by Bill Wilson, CEO, Peoples Products/HR40 Replacement Windows
Whether you heat your home with oil, gas, or electric, I’m certain you’ve noticed rapid energy cost increases in your recent bills. Even if you use a wood stove, the cost of pellets have gone up too. It’s clear that energy is going up in price like never before, leaving many feeling helpless and financially bruised. Keeping your head above water is a lot of pressure for an average family. Not many can say they’ve been given raises at their jobs to match these increases, so people are falling backwards and this is a big problem.
For the average family, just trying to keep up can seem like a daunting task, given these extra financial burdens. We are paying more money for the same services, but not getting anything more for it. It doesn’t seem right. There are plenty of reasons for why this is happening. Some that are laced in politics and blame, some that point to forces beyond our control, such as OPEC, but one thing is sure, blame and reasons aren’t going to help you pay your energy costs.
This leaves the average person two choices. The first is to accept it, take it. Deal with it. Just pay it and move on. Unfortunately, this means accepting your lifestyle is decreasing and even your retirement plans may be affected in ways that would seriously depress you. The second way is to do something about it.
Okay, so you don’t control the rate of calculation in kilowatts. You can’t prevent Eversource from charging what they will, but you can control how much of it you need to buy.
I’m not suggesting you live bundled up in your winter jacket with smokey frost visible when you speak while in your home (although sadly, I’ve seen some people actually do that). I’m suggesting that you prepare your home to be better equipped to handle the demand of your needs. What that comes down to is insulating the biggest energy drains within your home.
A common sense “touch” experiment will tell you where to focus first. Touch the wall, the floor, the ceiling, and glass portion of your windows. Which is the coldest, let’s start there.
The glass of your current windows are likely the coldest part of your home. If you could make your glass feel closer to your walls, you would have windows that insulate like a wall and still see through them. But how realistic is that?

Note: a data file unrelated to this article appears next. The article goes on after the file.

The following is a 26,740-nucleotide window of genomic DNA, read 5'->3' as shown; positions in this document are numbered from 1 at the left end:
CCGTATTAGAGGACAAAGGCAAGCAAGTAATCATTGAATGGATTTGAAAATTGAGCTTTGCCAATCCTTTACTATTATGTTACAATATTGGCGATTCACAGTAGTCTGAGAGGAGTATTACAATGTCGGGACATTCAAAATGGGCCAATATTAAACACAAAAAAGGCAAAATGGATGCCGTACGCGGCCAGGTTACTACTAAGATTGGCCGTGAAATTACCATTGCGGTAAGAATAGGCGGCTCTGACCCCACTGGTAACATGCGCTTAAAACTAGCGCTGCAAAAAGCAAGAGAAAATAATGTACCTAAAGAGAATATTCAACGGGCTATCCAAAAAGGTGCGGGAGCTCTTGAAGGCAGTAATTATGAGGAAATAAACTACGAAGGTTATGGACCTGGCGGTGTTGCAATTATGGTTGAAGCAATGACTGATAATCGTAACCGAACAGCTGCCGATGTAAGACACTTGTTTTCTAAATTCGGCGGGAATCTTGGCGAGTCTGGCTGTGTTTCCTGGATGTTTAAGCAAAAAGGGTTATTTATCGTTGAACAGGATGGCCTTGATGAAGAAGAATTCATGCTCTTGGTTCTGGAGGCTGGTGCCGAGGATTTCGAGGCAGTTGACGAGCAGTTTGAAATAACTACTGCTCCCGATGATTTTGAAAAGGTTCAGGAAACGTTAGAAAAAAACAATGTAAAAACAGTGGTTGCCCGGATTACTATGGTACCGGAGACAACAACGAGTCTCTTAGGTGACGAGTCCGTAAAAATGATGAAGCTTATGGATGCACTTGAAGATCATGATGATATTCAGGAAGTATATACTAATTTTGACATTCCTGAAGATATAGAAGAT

Depending on which window brand you select, your results in lowering your demand could rate as insignificant to incredibly significant. Let’s break down why.
For purposes of keeping it simple and because I’m not trying to turn you into a window salesperson, let’s recognize that windows are essentially glass and frames. The basic questions are – What is inside the frames to insulate them properly, and what is the makeup of the glass pack composition.
First, the frames. Homeowners looking to install new windows have been told by a number of companies, that insulation in the frame doesn’t matter because of a metal reinforcement embedded within the frame. That defies logic. Isn’t metal a cold-air conductor? It’s actually the opposite of insulation. Why do people get told that? Unfortunately, when a company has a product that doesn’t properly address the issues, they often default to “salesmanship”. No, a metal reinforcement will not substitute for proper insulation, in fact, it makes it worse. Then there are semi-insulated frames, like the ones that use Styrofoam pushed into the crevices. It never covers the whole chamber, leaving the window vulnerable to the cold. The best insulation today is a closed-cell injected insulation that covers every nook and cranny of the frame. In that way, the entire frame is completely insulated against conductive or convective penetrations.
Then there’s the glass. The basic choices are standard double pane, triple pane, and double pane heat mirror. Standard double pane windows (with basic Low E coating and argon gas) are very common. Our own company replaces them all the time. No, I don’t mean we replace windows using these, we replace windows like these windows all the time. They seem to have a short shelf life. When the argon gas leaks out, usually due to poor seals, the window is useless. This is why they are often referred to as a temporary window. As for triple pane, if two panes are common, why not try three? It sounds like a great idea. Some of the problems that come about in the triples are weight related. The window is actually considerably heavier and harder to work. I can’t help but be reminded of a time, early in my window sales career when an elderly woman told me she can work her triple pane windows perfectly and proceeded to demonstrate it for me. She tilted the bottom window in, as I watched it literally bend in the frame. Then she tilted the top one down, but due to the heaviness of the sash, it fell on her head, giving her an egg-shaped bump. It’s odd what people will settle for when they don’t know what they could have. I actually cringed a little just thinking about that moment.
These are some of the reasons that I opted to sell our HR40 replacement windows. They are strong, light-weight, strong tempered glass. But the real magic is in the heat-mirror technology and the use of krypton gas (which is 12 times denser than air, double that of argon).
I can go on and on about why we selected to embrace heat-mirror technology, but I’ll leave it to you to have us out and give you an estimate good for one full year.
If you want to dramatically lower your energy consumption, get a price on HR40 replacement windows. Your home is your castle. You may have heard more about Andersen, Pella, or Marvin windows, since they advertise more frequently, but you owe it to yourself to get to know HR40 before you make a final decision for your home. The difference is amazing.
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